Peak wants Cobar residents to be on the lookout for kultarrs

New Gold’s Chris Higgins with a kultarr, an endangered species which is the subject of a Peak Gold Mines project to learn more about the native animal. ▪ File photo

Have you ever seen a kultarr? If so, Peak Gold Mines (PGM) wants to know about it.

The mine’s environmental staff have been working for many years to help save the native endangered marsupial in the Cobar region.

Peak’s senior environmental advisor Sophie Bereyne told The Cobar Weekly they work closely with the Local Land Services and, after recording a number of sightings of the kultarr, have together developed a program to help save the endangered species.

“Peak and Local Land Services developed this program to gain a greater understanding of the distribution and abundance of this local endangered species,” Mrs Bereyne said.

The kultarr program was implemented in 2013 and Mrs Bereyne said recent sightings of the kultarr prompted the need for more local community involvement.

“Peak reports the provided information to Local Land Services. From here, the information is entered into the Atlas of NSW Wildlife,” Mrs Bereyne explained.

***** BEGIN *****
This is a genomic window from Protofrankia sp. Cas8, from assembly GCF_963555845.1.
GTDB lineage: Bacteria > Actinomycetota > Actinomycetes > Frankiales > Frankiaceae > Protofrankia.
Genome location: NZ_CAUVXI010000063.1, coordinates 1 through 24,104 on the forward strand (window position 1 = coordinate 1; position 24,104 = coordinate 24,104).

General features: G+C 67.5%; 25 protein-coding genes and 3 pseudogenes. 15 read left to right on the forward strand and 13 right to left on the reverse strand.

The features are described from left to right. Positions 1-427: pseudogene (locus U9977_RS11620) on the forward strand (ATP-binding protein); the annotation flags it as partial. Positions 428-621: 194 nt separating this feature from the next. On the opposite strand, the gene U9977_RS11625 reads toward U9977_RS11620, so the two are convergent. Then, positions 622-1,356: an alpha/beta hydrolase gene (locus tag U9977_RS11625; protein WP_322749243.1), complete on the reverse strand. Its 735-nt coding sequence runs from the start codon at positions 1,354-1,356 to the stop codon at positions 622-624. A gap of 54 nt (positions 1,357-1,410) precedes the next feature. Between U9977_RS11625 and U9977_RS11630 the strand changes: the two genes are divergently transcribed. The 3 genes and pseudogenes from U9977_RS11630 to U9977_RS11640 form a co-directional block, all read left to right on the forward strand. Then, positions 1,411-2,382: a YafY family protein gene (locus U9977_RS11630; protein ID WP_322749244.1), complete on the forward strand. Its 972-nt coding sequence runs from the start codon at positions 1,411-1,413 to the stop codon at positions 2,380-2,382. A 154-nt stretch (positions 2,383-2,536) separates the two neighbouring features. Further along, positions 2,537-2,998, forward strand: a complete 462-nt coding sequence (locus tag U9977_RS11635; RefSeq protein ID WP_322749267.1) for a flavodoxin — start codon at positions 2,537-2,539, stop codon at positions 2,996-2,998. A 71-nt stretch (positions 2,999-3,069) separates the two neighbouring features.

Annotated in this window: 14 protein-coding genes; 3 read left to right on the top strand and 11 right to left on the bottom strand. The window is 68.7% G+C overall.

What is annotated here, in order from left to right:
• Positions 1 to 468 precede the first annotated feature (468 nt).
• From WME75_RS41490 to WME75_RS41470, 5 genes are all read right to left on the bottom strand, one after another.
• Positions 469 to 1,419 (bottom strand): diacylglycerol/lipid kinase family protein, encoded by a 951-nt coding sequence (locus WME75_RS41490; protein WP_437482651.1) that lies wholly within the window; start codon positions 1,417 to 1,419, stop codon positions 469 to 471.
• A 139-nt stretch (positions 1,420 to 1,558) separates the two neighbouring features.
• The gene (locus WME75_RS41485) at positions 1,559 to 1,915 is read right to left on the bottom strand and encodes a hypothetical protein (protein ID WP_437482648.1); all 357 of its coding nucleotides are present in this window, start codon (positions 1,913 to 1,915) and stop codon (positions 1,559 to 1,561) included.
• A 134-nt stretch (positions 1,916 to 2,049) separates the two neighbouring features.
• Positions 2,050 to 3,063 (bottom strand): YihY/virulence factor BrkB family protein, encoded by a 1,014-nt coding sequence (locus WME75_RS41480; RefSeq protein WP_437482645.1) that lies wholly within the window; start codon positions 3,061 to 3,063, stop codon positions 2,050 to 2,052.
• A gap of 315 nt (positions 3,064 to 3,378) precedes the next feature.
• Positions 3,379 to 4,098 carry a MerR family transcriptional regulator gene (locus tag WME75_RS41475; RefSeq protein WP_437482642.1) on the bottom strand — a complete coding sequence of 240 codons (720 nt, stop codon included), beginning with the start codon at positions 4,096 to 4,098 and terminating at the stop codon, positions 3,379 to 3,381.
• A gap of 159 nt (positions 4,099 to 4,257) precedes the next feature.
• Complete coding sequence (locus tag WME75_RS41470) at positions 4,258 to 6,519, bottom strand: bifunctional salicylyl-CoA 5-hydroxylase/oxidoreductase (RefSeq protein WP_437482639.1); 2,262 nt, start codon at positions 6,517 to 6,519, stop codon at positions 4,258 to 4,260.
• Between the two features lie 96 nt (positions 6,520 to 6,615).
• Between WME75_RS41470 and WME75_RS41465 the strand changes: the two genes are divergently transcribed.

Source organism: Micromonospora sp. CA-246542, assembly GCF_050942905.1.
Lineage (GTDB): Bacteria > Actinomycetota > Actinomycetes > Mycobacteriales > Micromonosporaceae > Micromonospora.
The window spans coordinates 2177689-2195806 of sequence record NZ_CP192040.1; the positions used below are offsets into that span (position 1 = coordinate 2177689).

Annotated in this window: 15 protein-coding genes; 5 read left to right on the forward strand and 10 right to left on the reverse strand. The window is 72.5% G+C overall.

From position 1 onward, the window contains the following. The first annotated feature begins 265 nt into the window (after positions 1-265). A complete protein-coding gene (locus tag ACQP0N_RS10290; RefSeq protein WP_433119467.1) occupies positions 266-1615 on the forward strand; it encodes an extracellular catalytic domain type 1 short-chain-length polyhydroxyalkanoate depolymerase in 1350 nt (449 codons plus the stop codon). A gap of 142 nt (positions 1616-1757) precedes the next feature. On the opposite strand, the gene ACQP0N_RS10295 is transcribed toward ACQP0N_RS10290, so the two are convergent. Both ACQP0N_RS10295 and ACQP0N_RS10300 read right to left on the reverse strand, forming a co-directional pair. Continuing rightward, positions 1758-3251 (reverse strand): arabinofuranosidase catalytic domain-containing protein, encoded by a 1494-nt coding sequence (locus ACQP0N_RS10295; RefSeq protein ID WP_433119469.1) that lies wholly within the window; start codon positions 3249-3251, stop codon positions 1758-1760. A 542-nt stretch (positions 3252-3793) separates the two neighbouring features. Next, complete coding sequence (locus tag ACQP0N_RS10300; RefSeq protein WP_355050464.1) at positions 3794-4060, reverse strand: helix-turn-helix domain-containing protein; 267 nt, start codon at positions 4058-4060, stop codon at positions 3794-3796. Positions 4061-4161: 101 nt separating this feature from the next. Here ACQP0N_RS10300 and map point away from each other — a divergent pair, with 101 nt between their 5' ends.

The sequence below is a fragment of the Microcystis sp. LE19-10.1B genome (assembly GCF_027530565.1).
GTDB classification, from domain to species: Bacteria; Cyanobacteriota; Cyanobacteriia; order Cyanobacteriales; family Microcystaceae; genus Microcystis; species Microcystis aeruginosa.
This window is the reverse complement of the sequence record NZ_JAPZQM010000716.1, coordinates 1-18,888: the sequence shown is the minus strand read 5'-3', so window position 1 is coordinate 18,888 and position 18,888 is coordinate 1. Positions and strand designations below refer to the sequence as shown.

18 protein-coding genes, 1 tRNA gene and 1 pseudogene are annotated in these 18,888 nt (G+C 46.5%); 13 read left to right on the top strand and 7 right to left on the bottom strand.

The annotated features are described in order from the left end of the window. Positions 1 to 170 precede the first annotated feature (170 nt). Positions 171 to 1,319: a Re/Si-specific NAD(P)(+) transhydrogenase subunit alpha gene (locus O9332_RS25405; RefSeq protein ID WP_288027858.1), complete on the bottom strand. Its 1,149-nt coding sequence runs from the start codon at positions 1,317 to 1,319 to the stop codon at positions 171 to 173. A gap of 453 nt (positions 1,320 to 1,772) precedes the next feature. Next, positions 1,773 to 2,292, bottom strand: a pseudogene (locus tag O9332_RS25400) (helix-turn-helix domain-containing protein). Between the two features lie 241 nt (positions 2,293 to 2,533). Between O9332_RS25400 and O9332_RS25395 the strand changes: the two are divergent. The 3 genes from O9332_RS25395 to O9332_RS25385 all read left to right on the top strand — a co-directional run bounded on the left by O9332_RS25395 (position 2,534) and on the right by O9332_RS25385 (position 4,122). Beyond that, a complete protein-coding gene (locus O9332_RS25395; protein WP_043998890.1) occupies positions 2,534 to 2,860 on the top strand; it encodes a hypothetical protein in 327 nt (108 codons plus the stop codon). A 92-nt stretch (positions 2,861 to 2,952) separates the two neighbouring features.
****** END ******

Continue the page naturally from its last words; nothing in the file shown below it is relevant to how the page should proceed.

The information gathered by Peak is used to assess population growth and the kultarr’s distribution.

“The collected information is paramount to the development of specific management plans that are appropriately aimed at ensuring this endangered species remains around Cobar and Australia for future generations,” Mrs Bereyne said.

Peak conduct thorough inspections of their project areas and, if the risk to native flora and fauna are too high, the location of the project is altered.

“PGM understands the importance of conserving the kultarr and its ecosystem.

“PGM are not aware of any negative impact on the kultarr as a result of our operation,” Mrs Bereyne said.

She explained that the mine has a Permit to Disturb process which assesses the level of impact of all activities across the site.

“The process is to be followed for all activities undertaken across our mining operations, as well as our exploration sites,” Mrs Bereyne said.

For several years Peak has held school programs which aim to engage local children in protecting the kultarr.

In addition every employee onsite is made aware of the program through the general site induction.

“Contractors and other site visitors that are inducted onsite are also required to report any kultarr sighting that occur within our operations,” Mrs Bereyne explained.

At the moment the kultarr is the only known endangered species to occupy Peak’s land, however Mrs Bereyne explained that if other endangered species were located onsite that they would look at establishing a similar program for it.